Arrhythmia Overview - Mechanism of Bradyarrhythmia and Tachyarrhythmia
3 years ago
Arrhythmias mean loss of rhythm and is used to describe an abnormal rhythm of the heart.
Cardiac arrhythmias are accelerated, slowed, or irregular heart rates caused by abnormalities in the electrical impulses of the myocardium.
The heart is made up of four chambers the right and left atrium and right and left ventricles. Contraction of the ventricle ejects blood out of the heart to the rest of our body. All this is possible because of the amazing coordination of the heart's conduction system which is responsible for the creation and propagation of an impulse to the atrium and ventricular myocardium.
The SA node is the dominant pacemakers and initiates an impulse and causes contraction of the atrial myocardium. As the atrium is depolarised a P wave is transcribed on the surface ECG. After atrial contraction the impulse reaches the AV node. This structure generates a slow action potential and so there is a slight delay though this structure. Once the action potential traverses the AV node, it activates the proximal portion of the bundle of His, a specialised conducting tissue that generates a fast action potential. The period of time from the end of the p wave to the beginning of the QRS is termed the PR interval and is where the activation of both the AV node and bundle of His occurs. Abnormalities of conduction in the AV node and bundle of His are manifest on ECG as first, second or third degree heart block.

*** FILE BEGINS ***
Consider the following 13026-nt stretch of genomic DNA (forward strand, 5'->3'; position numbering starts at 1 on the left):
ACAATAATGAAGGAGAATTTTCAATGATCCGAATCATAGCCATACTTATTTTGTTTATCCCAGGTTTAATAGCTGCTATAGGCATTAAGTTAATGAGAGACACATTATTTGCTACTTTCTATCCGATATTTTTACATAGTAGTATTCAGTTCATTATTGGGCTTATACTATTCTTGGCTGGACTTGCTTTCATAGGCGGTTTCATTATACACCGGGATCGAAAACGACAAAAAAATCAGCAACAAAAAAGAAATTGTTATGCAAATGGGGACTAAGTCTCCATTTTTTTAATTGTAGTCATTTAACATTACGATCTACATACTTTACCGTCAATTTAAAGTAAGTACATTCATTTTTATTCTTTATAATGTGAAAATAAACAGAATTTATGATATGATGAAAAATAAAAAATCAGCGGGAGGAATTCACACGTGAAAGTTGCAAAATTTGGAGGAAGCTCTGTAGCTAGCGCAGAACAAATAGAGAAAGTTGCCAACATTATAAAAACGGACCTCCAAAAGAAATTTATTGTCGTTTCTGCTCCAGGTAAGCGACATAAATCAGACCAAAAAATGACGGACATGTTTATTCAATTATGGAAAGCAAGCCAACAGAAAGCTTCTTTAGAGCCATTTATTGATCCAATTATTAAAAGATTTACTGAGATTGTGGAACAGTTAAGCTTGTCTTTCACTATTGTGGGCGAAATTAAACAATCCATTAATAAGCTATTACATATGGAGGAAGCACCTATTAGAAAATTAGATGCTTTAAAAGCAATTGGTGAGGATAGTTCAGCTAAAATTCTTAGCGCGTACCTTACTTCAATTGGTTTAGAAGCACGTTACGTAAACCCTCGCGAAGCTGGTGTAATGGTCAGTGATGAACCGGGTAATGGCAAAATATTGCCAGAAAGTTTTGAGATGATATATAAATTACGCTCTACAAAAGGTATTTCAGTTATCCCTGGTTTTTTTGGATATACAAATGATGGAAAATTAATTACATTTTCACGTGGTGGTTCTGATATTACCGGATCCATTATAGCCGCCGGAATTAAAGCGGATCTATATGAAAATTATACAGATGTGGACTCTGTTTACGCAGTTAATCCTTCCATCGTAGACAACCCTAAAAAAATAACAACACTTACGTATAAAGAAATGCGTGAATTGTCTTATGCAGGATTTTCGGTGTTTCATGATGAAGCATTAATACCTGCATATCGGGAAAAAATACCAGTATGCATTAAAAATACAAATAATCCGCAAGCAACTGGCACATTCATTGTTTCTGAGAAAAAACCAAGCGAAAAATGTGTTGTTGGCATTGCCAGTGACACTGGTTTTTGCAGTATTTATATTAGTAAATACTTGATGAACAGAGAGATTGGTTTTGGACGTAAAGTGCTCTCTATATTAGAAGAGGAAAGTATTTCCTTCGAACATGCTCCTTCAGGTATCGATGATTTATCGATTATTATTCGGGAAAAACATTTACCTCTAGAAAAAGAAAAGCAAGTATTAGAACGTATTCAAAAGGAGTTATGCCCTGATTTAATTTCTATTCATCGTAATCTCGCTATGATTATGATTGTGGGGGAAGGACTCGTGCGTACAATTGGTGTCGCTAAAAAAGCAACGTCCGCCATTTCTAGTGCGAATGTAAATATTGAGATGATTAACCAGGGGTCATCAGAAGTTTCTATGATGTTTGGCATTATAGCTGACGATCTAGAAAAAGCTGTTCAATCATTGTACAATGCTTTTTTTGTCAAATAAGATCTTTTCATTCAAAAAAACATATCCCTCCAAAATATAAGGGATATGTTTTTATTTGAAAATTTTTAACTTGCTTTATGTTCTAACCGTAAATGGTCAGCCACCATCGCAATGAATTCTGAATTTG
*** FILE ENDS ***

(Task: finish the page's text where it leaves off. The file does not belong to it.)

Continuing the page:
After impulse transmission through the bundle of His, the impulse is conducted to the right and left bundle branches which generate Fast action potential. The left bundle splits into the left anterior and posterior fascicles. The impulse travels from the bundles, fascicles and purkinje network, generating a fast action potential and resulting in rapid activation and depolarization of left and right ventricular myocardium. The depolarization and contraction of the ventricular myocardium is represented by the QRS complex on the ECG.
The contraction of the myocardium will eject blood of the ventricles into the aorta and pulmonary circulation. Following the QRS complex the T wave represents ventricular repolarisation, which is the time when the ventricular myocardium relaxes. Atrial repolarisation is hidden within the dominant QRS complex on the ECG.